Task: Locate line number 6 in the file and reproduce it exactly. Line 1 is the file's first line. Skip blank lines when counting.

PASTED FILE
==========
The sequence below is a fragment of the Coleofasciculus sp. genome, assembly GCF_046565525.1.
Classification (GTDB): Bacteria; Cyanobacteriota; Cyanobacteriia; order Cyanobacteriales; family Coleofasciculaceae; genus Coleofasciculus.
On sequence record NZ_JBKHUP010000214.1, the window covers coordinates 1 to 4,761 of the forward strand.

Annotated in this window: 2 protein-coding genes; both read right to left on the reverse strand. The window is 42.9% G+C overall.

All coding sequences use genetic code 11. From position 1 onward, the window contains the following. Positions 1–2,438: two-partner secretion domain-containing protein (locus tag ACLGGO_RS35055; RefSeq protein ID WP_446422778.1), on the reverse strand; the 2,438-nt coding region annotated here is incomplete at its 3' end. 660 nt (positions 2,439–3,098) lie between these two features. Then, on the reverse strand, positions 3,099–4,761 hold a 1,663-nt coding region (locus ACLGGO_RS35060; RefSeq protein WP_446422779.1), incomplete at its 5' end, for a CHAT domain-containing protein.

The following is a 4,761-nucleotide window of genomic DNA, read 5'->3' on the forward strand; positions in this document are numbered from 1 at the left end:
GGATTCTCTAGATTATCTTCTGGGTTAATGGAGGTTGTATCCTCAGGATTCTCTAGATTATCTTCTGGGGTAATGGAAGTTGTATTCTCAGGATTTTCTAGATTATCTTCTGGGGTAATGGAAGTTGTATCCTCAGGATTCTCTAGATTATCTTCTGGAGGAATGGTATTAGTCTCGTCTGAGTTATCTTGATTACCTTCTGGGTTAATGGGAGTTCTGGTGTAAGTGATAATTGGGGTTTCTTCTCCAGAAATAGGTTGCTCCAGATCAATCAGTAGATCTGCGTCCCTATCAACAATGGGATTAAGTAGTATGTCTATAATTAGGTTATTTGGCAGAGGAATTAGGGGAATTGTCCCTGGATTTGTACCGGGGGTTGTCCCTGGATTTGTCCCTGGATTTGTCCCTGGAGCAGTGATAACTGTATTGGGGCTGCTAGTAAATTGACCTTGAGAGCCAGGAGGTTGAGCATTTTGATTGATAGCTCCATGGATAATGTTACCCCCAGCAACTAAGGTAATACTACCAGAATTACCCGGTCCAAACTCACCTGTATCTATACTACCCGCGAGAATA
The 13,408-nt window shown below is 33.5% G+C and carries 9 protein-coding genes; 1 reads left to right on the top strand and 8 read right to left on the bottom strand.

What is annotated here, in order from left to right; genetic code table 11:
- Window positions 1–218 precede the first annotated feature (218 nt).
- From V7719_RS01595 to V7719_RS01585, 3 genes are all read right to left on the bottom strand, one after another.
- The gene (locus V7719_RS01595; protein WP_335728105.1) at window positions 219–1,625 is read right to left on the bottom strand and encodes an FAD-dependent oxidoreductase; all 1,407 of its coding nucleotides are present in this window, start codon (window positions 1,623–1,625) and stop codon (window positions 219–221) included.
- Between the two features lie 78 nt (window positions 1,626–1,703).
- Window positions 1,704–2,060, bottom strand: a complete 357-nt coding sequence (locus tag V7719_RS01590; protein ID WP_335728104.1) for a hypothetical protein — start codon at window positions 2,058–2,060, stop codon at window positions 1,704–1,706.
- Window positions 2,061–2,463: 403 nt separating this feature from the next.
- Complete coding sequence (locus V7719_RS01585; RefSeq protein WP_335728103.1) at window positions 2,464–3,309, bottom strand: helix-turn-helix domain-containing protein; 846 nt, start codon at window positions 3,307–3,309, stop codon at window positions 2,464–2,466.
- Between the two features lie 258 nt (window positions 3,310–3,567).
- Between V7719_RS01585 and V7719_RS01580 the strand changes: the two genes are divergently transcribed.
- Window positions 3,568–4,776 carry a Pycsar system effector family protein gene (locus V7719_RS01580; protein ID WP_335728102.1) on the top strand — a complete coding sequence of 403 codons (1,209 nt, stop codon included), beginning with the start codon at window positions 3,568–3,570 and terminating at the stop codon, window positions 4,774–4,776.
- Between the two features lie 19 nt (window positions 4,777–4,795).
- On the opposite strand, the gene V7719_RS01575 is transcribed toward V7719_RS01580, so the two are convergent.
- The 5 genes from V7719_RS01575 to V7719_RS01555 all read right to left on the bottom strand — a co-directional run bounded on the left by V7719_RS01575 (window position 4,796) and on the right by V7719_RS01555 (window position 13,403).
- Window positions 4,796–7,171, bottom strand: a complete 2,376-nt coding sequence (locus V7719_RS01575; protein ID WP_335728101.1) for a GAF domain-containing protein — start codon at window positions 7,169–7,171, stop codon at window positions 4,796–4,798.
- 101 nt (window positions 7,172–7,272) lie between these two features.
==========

The following is a 4,761-nucleotide window of genomic DNA, read 5'->3' on the forward strand; positions in this document are numbered from 1 at the left end: